The Feast Day for James and Philip can be a difficult day to celebrate with families for the simple reason that we just don’t know much a lot about them. They are known to us primarily because they are listed among Jesus’ twelve disciples. This is true especially for James, who makes such a small impact that he’s barely even referenced in the Bible.
John’s account of the gospel credits a few pieces of dialogue to Philip although honestly, they aren’t the most flattering statements. Philip is the disciple who recruits his friend Nathaniel to follow Jesus with the words, “come and see” after Nathaniel questions if anything good can come out Nazareth. Philip starts out strong, but then falters quite a bit. Philip is the disciple who questions Jesus before the John’s account of the loaves and fishes about where they could possibly find enough money to feed the thousands of people following them. And then before they eat at the Last Supper, Philip asks Jesus to “show us the Father” so they can finally be satisfied – as if he still hasn’t figured out who it is he’s been following all this time.
It’s a wonder to me that we celebrate Philip and James at all, since so little is known about them and neither appears to play a notable role in the gospel narrative. And yet, Jesus calls them. Jesus calls both James and Philip to be among his twelve. This tells me that he sees something in them that I do not. Was it because Jesus knew Philip would risk embarrassment by asking follow up questions when he was confused? Perhaps it was his ability to put into words what the other disciples are thinking? But what about James? The questions he posed to Jesus weren’t even written down. And yet, Jesus calls them both.
The Feast of Saint Philip and Saint James makes me wonder about the faithful people throughout history whose stories were not recorded because they seemed unimportant. All the people in my life today who go unnoticed because the role they play is a humble, quiet one. We give credit to the individuals who lead social movements, while overlooking the public affairs coordinators, web designers and logistics managers. We celebrate the accomplishments of professional athletes without considering the dozens of people who devote their lives to training, nurturing and equipping them to succeed. We laud movie stars for tremendous performances, but how many of us can as easily recall the names of lighting technicians, directors of photography, camera assistants and film editors?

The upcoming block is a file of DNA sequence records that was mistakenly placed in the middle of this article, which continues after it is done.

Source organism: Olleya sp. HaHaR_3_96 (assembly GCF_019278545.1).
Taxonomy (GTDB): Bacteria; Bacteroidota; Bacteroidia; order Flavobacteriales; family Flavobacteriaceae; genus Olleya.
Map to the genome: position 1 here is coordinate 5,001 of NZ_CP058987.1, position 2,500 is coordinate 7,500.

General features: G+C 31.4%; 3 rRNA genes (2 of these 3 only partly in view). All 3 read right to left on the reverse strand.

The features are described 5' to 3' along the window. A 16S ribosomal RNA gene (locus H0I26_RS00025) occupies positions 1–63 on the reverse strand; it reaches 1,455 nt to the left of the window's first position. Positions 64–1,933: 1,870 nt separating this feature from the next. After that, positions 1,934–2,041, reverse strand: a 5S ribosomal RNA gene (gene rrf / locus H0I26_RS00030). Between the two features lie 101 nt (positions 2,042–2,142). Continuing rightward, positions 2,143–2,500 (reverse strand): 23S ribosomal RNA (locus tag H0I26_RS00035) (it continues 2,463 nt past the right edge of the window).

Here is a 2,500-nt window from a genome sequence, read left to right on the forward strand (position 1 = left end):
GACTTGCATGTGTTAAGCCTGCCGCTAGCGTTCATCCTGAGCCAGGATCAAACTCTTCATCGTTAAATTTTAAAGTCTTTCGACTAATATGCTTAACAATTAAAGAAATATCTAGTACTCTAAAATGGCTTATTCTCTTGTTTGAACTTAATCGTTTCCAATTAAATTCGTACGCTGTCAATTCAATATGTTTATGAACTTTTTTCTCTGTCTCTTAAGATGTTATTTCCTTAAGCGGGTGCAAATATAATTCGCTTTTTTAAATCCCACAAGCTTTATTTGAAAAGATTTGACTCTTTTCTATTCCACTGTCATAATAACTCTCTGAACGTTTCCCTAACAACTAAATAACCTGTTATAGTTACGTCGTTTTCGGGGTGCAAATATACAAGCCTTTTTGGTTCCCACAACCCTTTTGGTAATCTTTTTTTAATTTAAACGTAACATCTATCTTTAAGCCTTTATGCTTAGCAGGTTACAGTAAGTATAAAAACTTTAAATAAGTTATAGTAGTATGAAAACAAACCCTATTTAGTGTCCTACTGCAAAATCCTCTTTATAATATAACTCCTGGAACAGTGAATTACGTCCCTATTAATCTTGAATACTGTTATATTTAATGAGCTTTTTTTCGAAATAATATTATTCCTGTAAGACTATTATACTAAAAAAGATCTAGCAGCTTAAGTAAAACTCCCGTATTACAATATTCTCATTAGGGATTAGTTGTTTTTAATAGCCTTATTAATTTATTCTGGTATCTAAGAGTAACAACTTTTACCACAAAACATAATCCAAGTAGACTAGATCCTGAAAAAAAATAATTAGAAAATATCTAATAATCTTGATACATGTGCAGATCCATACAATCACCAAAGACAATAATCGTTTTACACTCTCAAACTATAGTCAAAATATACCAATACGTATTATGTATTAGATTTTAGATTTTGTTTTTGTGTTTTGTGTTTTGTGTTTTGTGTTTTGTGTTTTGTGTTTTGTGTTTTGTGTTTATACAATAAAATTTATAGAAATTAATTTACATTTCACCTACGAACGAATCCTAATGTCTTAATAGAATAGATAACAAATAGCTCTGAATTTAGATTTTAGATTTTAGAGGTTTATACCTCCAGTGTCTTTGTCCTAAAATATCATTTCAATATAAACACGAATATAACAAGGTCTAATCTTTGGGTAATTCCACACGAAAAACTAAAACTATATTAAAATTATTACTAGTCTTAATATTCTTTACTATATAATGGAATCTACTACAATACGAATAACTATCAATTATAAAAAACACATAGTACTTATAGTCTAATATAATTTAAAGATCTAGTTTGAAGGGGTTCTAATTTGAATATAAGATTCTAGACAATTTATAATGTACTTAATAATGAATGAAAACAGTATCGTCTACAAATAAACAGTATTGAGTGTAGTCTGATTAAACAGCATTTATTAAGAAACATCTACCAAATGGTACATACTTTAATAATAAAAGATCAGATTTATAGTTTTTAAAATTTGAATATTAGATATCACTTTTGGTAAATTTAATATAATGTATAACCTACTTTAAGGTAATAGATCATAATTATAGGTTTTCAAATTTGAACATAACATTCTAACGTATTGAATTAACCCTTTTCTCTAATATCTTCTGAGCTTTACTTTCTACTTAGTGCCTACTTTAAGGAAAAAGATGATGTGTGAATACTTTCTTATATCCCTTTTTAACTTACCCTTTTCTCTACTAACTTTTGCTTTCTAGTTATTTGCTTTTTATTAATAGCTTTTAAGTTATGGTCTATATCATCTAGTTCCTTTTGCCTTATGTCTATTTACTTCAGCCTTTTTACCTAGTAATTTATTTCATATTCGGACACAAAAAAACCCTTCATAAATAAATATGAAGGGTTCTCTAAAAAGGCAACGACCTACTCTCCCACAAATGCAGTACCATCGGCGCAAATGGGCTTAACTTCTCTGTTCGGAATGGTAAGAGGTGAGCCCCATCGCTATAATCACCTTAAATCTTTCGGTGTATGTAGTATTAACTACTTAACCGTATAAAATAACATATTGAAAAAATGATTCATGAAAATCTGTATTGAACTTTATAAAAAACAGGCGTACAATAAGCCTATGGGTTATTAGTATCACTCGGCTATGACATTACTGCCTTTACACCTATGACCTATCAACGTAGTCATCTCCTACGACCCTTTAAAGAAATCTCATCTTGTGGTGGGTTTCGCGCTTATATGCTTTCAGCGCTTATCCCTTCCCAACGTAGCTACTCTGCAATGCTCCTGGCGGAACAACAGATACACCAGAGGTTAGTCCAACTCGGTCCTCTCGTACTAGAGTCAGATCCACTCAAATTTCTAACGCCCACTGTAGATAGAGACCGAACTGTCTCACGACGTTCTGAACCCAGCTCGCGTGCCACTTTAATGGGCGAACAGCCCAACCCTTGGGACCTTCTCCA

Today is a day to talk with your children about these people; the people we might not see but who significantly impact our lives. A perfect place to start is your church.
Children easily notice priests and their formation teachers on Sunday mornings, but what if we spent time teaching them about the sexton who cleans the church, the administrator or volunteer who creates the bulletin, the altar guild members who polish the silver and the kind souls who prepare the building and grounds before Sunday approaches?
A similar activity could happen at school, the grocery store, even inside your family home. Because getting the mail from Kristen our letter carrier is a daily highlight for my children, this afternoon I will take them to the post office so they can see the other individuals who work behind the scenes ensuring Kristen can deliver our mail each afternoon.
We remember Peter as Jesus’ Rock, Thomas as the Doubter and Judas as the Betrayer. Because James and Philip don’t have flashy stories, they don’t get a lot of attention. It’s easy to totally forget they even existed. Their Feast Day reminds me that not only those with highlighted stories and celebrity status should be remembered.
Whom can you remember today in honor of St. Philip and St. James?
Robin Neill mcGraw says
I taught Sunday School at my church for 15 years. I had a bishop, priest ,deacon, and all other assortments of people who volunteer at our church home talk to my class at various times. We also had acolytes, vergers, choir members, and bell ringers. And yes, we even had our sextons come in.
I think you forgot the story of Philip and the baptism of the Ethiopian eunuch.
So often people are overlooked, of course, or do only one thing that gets remembered. My favourites are Matthias and Justus who were both considered as replacements for Judas. We don’t know why they were selected from so many followers to be the candidates, why Matthias won or why neither was ever mentioned again.
Mysteries like this should be attributed to the Holy Spirit.
Kris – Yes! I love Philip’s story with the eunuch. I intentionally left it out in this post because I wanted to focus on the canonical gospels and the roles they played during Jesus’ earthly ministry rather than the entire New Testament. I love your idea of crediting the mysteries to the Holy Spirit. Thanks for commenting.